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China has stolen the limelight with some sharp falls on fresh concerns about the property market and the CNY. Property stocks have slumped to eight-month lows on fears banks have tightened lending to the property sector.
Today’s property prices release showed prices growing at a slower pace and this contributed to negative sentiment. Talk of a bubble in China’s property market is nothing new but perhaps this time it has been compounded by talk of corporates in China issuing huge USD denominated debt in hopes the CNY will continue to gain.
The offshore yuan experienced a sharp slide last week and CNY has fixed 13 basis points higher at 6.1189. This higher fixing by the PBoC sees it up for the fourth day in a row. With the current turmoil, we are seeing some sizeable moves lower in the Hang Seng and Shanghai Composite. While officials in China continue to urge calm, investors will be concerned about some of the recent disappointing economic releases we’ve received from China.
At the end of the week we have China’s official manufacturing PMI which is expected at 50.2. If last week’s HSBC reading is anything to go by, there will be plenty of nerves that this release could also disappoint. Should this reading dip into contractionary territory we could be in for a tough week ahead.
Europe bracing for a weaker start
Looking ahead to European trade, the major bourses are likely to pull back as investors react to some of the China concerns.
EUR/USD got off to a poor start to the week but has since managed to find some stability at 1.373. The pair gapped lower after having put in a strong performance on Friday. EUR/USD is looking increasingly choppy and will be in focus later today with the German Ifo business climate due out at 20:00 AEDT and CPI for the region at 21:00 AEDT. Any signs of a strong performance on the business climate front should underpin the euro and could see the pair retest 1.376. This reading has shown a strong upward trend over the past year and we really need to see that momentum continue.
In the US, Janet Yellen’s postponed second testimony on monetary policy to the Senate banking committee could be the highlight of the week, although nothing major is expected to be announced. While there are no other standout releases, investors would want to see an improvement in the housing market and jobs to help lift confidence.
ASX 200 holds steady despite China woes
It hasn’t been a bad start to the week for the Australian market considering a significant number of companies are trading ex-div. Approximately 16.2 points came out of the market this morning.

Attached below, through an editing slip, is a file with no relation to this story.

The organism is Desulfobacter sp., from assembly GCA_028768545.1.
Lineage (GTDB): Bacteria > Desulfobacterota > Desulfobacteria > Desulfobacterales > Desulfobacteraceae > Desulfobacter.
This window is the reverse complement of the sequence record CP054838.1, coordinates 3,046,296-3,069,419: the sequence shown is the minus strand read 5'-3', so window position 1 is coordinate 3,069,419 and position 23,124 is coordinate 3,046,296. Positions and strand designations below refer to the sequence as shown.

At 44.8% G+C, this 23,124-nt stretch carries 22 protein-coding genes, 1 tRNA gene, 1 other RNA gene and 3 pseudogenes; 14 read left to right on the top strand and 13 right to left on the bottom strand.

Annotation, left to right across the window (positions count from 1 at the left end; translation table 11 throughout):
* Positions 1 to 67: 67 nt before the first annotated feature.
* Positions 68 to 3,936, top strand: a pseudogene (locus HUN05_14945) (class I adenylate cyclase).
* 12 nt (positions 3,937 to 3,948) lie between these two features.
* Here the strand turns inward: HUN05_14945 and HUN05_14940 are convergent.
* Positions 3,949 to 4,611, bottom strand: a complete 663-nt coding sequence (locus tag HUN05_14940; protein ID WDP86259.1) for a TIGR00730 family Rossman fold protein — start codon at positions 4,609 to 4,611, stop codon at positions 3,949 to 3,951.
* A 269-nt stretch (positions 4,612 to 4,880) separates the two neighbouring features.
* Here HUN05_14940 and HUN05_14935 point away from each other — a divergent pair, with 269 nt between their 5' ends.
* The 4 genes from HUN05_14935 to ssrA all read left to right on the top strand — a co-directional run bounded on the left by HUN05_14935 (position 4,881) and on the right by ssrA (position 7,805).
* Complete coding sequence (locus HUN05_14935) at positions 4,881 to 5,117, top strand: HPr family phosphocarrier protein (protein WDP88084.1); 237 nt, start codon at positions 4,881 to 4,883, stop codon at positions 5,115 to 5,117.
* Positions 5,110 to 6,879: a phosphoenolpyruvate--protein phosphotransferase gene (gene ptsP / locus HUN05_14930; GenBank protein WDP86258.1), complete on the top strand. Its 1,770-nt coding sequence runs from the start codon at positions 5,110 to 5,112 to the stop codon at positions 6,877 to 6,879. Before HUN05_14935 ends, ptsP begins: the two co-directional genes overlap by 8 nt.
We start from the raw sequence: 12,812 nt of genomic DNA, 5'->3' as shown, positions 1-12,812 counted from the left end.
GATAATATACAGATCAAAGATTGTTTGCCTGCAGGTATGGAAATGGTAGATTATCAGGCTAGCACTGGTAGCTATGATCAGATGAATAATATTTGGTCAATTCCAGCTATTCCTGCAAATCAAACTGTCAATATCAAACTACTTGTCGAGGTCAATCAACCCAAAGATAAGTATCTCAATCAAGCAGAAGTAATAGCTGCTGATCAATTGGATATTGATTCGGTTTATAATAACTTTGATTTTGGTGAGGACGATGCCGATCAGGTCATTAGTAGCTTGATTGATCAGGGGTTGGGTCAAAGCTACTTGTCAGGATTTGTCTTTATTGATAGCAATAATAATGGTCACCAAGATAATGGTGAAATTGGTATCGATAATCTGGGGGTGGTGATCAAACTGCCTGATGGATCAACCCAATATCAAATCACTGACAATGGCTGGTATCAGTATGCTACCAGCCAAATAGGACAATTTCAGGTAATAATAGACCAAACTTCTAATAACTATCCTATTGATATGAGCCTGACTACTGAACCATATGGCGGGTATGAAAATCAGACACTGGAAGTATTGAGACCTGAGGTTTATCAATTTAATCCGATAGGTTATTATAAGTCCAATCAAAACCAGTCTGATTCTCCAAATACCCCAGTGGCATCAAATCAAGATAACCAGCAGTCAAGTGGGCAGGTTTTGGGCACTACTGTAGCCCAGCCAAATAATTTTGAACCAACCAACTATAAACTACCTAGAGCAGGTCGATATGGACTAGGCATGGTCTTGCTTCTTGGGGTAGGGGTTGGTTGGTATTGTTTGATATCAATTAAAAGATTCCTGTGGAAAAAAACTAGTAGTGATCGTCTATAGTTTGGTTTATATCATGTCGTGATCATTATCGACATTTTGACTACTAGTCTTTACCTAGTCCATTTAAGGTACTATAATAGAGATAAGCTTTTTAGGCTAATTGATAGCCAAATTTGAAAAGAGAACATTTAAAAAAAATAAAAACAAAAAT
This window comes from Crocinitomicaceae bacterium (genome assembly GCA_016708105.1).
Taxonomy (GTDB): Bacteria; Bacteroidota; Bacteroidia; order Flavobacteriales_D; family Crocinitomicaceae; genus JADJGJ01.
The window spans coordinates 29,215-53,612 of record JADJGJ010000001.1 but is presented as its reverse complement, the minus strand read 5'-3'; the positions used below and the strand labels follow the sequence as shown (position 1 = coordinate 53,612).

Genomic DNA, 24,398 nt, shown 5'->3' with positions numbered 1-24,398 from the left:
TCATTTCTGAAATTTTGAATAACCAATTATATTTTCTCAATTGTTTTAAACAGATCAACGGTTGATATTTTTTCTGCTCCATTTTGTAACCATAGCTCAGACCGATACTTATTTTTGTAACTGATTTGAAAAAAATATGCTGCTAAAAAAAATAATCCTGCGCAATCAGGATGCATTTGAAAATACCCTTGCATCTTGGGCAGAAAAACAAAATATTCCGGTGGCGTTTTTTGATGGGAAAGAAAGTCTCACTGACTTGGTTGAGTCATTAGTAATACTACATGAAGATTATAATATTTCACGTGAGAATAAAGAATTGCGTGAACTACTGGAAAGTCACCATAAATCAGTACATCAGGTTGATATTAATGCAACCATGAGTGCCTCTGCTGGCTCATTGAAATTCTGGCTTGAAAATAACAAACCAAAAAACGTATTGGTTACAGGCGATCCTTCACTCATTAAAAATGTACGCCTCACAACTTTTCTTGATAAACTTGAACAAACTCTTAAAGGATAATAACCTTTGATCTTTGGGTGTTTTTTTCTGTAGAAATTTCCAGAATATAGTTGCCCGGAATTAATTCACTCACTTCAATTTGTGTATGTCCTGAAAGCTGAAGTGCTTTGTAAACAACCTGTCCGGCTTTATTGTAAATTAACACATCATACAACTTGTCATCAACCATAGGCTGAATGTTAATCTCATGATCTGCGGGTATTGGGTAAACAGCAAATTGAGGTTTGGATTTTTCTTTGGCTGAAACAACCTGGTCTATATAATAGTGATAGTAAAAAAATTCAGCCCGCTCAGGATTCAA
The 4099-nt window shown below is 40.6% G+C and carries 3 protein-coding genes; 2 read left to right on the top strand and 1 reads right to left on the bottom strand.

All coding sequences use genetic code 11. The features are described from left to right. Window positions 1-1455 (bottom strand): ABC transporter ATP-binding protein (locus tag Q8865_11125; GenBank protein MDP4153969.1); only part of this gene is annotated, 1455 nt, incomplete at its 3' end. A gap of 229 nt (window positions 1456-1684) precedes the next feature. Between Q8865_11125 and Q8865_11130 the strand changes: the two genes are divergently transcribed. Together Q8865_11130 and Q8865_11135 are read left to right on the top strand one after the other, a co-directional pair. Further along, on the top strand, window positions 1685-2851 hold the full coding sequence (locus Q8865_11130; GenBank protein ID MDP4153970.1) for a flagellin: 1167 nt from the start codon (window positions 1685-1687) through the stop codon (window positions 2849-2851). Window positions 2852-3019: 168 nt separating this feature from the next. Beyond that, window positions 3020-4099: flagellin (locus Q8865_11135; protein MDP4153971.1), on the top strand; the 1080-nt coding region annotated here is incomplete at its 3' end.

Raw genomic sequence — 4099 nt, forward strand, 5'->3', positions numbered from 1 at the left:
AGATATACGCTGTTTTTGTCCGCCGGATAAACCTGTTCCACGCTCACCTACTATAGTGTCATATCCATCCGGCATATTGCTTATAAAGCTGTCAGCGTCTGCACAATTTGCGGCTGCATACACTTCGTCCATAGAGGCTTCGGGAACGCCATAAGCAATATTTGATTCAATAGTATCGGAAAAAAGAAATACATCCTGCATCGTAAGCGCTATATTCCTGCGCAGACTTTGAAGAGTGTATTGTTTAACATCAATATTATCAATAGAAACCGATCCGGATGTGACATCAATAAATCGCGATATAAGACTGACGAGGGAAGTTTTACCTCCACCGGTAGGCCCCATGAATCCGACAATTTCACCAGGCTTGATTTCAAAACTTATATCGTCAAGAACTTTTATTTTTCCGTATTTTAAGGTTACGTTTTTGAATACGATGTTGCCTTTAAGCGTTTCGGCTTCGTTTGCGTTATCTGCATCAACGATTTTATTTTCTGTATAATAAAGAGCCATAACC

Heavyweights like Telstra, WPL and WES are trading ex-div and weighing on the market. If it wasn’t for the turmoil out of China, perhaps we could have seen the Aussie market finally test October highs at 5,457. The uptrend is still well intact and I feel buying the dips is the best near-term strategy. An incredible 84% of ASX 200 stocks are now trading above their short term 21-day moving average, while 68% of stocks are trading above their longer term 200-day moving average.
While some feel this means we might be due for a correction as a number of stocks have overshot, I feel it merely shows how broad-based the rally has been and that the moves higher have been over a diverse range of sectors.
As we get into the home stretch of reporting, it is always good to finish on a high note. BSL has been an incredible turnaround story and today’s gains saw it rally to its highest level since July 2011. BSL saw a good improvement in 1H earnings (turning to a profit) and expect 2H underlying profit to be similar. This essentially implies a FY figure of $140 million, which is way above what most analysts were expecting ($119 million).
Meanwhile, BPT posted a 160% jump in underlying earnings to $158.1 million with a one cent special dividend. It also reiterated FY production guidance and will explore value adding opportunities. This helped the stock rally to its highest level since March last year.
BLY was on the losing end however; posting a double digit loss with significant structural issues, particularly sector related. The company is looking to bring in Goldman Sachs to conduct a strategic review.